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Note that one other expense you can eliminate after retirement is disability insurance.
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Old 10-16-2013, 08:13 PM   #78
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Note that one other expense you can eliminate after retirement is disability insurance.
Dropping both life insurance and disability if you had it certainly help, the big question on either is how far in advance should you drop them. Life insurance is intended to cover lost future income, but most mega corps include at least one years salary as a benefit, plus your built up wealth self insures you. So the question is how many years ahead of FIRE does one safely feel comfortable dropping their life insurance?
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Old 10-16-2013, 09:49 PM   #79
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Dropping both life insurance and disability if you had it certainly help, the big question on either is how far in advance should you drop them. Life insurance is intended to cover lost future income, but most mega corps include at least one years salary as a benefit, plus your built up wealth self insures you. So the question is how many years ahead of FIRE does one safely feel comfortable dropping their life insurance?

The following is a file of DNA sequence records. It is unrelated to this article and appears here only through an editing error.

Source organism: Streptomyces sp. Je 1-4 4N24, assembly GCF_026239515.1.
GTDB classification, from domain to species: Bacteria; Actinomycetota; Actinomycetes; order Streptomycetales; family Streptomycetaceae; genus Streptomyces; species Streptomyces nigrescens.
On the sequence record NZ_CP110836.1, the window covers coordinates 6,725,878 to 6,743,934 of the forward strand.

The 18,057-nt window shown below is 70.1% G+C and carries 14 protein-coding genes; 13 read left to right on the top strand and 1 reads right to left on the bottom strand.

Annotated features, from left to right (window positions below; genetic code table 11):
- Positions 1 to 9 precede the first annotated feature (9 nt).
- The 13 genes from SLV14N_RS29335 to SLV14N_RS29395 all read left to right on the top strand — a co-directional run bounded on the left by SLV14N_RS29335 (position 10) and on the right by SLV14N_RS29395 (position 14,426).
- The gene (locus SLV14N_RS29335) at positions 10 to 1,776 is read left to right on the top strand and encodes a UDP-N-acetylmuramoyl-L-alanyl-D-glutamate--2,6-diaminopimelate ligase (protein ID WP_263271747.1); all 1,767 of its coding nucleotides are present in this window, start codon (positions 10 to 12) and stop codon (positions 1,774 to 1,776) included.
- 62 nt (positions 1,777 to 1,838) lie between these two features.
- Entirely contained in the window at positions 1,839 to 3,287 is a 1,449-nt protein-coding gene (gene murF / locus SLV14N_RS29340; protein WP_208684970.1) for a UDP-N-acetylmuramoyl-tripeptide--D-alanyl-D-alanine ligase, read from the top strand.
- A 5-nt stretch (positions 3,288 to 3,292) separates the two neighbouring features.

One question of course is on life insurance, do you keep enough to pay final expenses? One nice thing about the old whole life policy, is you can turn it into a paid up policy and keep getting the dividends. (Actually if you have an old whole life policy it may not be costing much, as the premiums almost all go to cash value, have a 45 year policy where the insurance cost is now $10 per year, and in 2 more years or so it will be paid up)
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Old 10-17-2013, 05:34 AM   #80
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One question of course is on life insurance, do you keep enough to pay final expenses? One nice thing about the old whole life policy, is you can turn it into a paid up policy and keep getting the dividends. (Actually if you have an old whole life policy it may not be costing much, as the premiums almost all go to cash value, have a 45 year policy where the insurance cost is now $10 per year, and in 2 more years or so it will be paid up)
For any evaluation of keep or cash out, you need to know what the cash value is if you take it now vs what your heirs would receive when you die. Throw into this what your health and longevity are likely to be.

My FIL had an old whole life policy that we found when we took over his finances. It had a $25,000 death benefit and had a $17,000 cash value. Since he was in poor health, we kept paying the payments and in a couple of years my DW and her sister split the death benefit and cash value. Overall, it was a poor investment for my FIL since he had paid on it many, many years with a low return. However, the time frame we expected for the payout made it obvious that this was the time to keep the policy. This runs counter to my normal response to most financially based insurance products.